University of Iowa Department of Radiology
Peer Review Status: Internally Peer Reviewed
Creation Date: February 1990
Last Revision Date: February 1990
Gall bladder series
The gall bladder is a small pear-shaped organ that lies under the liver. Its function is to temporarily store bile, a substance produced in the liver to assist in the digestion of fats. When you eat, the gall bladder empties bile into the intestine to be used in the digestive process. During an x-ray of the gall bladder, your gall bladder is visualized with x-rays and its function studied. This x-ray assists your doctor in making a diagnosis.
Before the x-ray
Two days prior to the exam, eat a regular supper. At approximately 7 p.m. you will take six tablets, one at a time, every 10 minutes, with a small amount of water. These pills contain a dye that is concentrated in the gallbladder and must be taken in order for the gallbladder to be visualized on the x-ray.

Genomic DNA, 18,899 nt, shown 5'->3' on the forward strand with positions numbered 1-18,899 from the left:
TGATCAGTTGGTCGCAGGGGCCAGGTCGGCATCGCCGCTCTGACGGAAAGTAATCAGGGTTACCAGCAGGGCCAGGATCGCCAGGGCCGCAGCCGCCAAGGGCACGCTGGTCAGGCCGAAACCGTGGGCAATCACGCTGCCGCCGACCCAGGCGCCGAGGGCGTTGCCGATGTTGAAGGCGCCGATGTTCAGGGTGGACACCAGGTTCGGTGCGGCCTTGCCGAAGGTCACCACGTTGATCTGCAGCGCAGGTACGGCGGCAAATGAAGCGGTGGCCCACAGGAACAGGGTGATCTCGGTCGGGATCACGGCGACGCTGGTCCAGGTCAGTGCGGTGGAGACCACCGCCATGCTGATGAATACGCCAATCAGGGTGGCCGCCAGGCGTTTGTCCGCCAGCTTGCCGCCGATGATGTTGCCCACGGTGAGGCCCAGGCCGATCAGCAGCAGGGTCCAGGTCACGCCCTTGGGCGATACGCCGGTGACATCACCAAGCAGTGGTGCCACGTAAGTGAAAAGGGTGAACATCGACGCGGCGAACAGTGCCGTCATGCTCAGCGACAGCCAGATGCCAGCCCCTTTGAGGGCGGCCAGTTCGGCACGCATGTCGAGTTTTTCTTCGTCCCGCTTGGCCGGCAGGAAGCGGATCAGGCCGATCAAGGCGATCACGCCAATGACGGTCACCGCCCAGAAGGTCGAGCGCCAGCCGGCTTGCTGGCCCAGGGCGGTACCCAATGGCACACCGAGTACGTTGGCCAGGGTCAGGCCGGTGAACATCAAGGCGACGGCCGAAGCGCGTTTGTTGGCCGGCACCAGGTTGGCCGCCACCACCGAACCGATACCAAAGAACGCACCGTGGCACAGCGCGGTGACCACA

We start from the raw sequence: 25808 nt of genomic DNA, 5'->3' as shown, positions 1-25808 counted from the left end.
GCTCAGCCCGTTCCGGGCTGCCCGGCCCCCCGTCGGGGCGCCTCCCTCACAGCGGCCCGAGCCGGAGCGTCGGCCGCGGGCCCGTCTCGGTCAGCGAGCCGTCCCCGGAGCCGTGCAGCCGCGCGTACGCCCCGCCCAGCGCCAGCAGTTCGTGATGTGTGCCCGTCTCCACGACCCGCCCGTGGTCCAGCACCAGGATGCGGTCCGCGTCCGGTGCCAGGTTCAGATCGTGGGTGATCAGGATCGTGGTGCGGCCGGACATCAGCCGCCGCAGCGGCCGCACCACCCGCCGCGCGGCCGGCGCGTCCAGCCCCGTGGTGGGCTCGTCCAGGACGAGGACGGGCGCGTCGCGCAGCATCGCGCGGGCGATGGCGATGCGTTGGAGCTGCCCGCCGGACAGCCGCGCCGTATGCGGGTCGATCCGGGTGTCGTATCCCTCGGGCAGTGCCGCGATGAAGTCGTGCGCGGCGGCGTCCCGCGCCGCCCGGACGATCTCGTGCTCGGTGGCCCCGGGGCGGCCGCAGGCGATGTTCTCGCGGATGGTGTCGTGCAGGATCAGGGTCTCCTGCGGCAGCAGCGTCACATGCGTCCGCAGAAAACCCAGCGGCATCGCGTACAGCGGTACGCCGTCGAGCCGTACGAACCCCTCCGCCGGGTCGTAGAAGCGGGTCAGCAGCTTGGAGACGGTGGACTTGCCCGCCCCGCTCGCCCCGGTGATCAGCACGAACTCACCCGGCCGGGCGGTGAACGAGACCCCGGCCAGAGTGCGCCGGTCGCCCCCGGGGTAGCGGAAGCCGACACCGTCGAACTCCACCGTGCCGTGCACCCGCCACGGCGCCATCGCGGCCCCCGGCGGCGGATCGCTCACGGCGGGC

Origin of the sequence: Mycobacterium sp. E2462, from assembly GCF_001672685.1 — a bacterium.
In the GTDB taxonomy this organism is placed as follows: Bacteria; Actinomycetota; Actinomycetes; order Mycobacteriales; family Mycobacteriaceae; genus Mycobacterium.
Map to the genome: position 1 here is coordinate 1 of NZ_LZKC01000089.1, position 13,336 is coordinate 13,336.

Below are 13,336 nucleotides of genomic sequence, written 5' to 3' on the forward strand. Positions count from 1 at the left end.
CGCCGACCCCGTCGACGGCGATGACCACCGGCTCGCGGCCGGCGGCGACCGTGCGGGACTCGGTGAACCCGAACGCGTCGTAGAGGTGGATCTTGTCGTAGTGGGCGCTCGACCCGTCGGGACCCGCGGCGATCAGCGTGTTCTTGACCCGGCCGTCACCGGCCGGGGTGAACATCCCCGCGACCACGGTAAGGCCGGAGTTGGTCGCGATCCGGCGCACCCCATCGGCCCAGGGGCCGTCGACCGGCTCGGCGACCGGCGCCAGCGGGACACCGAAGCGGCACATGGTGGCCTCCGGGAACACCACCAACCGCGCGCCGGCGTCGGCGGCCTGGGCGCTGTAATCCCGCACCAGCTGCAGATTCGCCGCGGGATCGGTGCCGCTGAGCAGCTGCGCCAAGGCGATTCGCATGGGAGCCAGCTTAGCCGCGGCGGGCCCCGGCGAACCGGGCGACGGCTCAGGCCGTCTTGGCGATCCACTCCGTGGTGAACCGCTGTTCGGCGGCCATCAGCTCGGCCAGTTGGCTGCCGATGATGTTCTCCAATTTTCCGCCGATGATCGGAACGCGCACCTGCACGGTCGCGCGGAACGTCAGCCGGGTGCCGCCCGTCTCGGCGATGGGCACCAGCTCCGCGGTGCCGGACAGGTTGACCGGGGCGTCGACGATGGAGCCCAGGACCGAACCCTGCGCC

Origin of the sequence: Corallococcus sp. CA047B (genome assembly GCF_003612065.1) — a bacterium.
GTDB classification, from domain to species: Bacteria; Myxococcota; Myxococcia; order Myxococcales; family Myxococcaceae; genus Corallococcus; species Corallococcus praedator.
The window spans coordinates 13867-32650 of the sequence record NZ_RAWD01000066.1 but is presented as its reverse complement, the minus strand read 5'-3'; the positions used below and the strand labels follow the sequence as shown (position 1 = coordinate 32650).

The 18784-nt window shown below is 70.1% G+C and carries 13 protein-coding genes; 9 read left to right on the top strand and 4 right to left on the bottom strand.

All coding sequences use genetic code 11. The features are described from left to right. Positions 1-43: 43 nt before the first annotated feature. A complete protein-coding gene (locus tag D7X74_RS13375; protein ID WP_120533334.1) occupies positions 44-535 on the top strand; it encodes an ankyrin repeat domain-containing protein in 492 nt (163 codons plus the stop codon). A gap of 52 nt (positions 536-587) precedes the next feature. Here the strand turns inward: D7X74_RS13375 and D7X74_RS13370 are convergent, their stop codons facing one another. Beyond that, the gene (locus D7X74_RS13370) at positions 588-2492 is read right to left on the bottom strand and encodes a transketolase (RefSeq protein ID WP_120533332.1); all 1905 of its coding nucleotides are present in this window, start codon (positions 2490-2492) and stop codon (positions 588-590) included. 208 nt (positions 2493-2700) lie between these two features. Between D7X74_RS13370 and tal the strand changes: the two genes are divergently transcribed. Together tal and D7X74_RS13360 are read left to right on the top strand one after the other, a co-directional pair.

Following the first dose of dye tablets all subsequent meals should be fat-free. Avoid rich or greasy foods.
The evening before the exam, starting at 7 p.m., repeat the six tablets in the same manner. Do not eat or drink anything after midnight until after the exam is completed.
The x-ray itself
An x-ray technologist will take several x-rays of your gall bladder. After a radiologist has studied these x-rays, you may be asked to drink a white liquid. Afterward, more x-rays will be taken.
Your x-rays will be interpreted by a radiologist, a doctor who specializes in x-rays. The results will be reported to your doctor, who in turn will discuss them with you.